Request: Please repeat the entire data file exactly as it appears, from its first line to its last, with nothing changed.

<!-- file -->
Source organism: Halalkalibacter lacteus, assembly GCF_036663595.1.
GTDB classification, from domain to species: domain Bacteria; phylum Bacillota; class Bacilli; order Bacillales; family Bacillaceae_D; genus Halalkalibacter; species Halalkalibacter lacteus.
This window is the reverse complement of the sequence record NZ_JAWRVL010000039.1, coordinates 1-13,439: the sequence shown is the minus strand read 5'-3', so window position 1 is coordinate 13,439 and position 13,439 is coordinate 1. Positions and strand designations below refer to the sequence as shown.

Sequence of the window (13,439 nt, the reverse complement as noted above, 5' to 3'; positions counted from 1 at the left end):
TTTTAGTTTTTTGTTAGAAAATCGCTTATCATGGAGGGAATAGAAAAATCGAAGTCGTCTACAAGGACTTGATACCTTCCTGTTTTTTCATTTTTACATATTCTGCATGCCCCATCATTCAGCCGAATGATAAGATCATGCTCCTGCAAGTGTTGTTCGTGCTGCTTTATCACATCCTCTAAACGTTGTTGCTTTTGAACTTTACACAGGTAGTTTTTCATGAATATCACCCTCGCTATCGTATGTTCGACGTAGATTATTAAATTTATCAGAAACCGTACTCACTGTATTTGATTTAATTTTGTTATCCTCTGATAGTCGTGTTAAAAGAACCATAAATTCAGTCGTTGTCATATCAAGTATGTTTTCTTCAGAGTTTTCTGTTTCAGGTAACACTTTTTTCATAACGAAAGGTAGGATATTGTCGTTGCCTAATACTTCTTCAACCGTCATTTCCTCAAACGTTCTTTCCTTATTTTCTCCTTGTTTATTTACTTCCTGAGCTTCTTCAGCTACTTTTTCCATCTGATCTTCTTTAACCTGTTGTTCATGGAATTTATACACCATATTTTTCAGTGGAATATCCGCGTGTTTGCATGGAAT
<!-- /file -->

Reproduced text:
Source organism: Halalkalibacter lacteus, assembly GCF_036663595.1.
GTDB classification, from domain to species: domain Bacteria; phylum Bacillota; class Bacilli; order Bacillales; family Bacillaceae_D; genus Halalkalibacter; species Halalkalibacter lacteus.
This window is the reverse complement of the sequence record NZ_JAWRVL010000039.1, coordinates 1-13,439: the sequence shown is the minus strand read 5'-3', so window position 1 is coordinate 13,439 and position 13,439 is coordinate 1. Positions and strand designations below refer to the sequence as shown.

Sequence of the window (13,439 nt, the reverse complement as noted above, 5' to 3'; positions counted from 1 at the left end):
TTTTAGTTTTTTGTTAGAAAATCGCTTATCATGGAGGGAATAGAAAAATCGAAGTCGTCTACAAGGACTTGATACCTTCCTGTTTTTTCATTTTTACATATTCTGCATGCCCCATCATTCAGCCGAATGATAAGATCATGCTCCTGCAAGTGTTGTTCGTGCTGCTTTATCACATCCTCTAAACGTTGTTGCTTTTGAACTTTACACAGGTAGTTTTTCATGAATATCACCCTCGCTATCGTATGTTCGACGTAGATTATTAAATTTATCAGAAACCGTACTCACTGTATTTGATTTAATTTTGTTATCCTCTGATAGTCGTGTTAAAAGAACCATAAATTCAGTCGTTGTCATATCAAGTATGTTTTCTTCAGAGTTTTCTGTTTCAGGTAACACTTTTTTCATAACGAAAGGTAGGATATTGTCGTTGCCTAATACTTCTTCAACCGTCATTTCCTCAAACGTTCTTTCCTTATTTTCTCCTTGTTTATTTACTTCCTGAGCTTCTTCAGCTACTTTTTCCATCTGATCTTCTTTAACCTGTTGTTCATGGAATTTATACACCATATTTTTCAGTGGAATATCCGCGTGTTTGCATGGAAT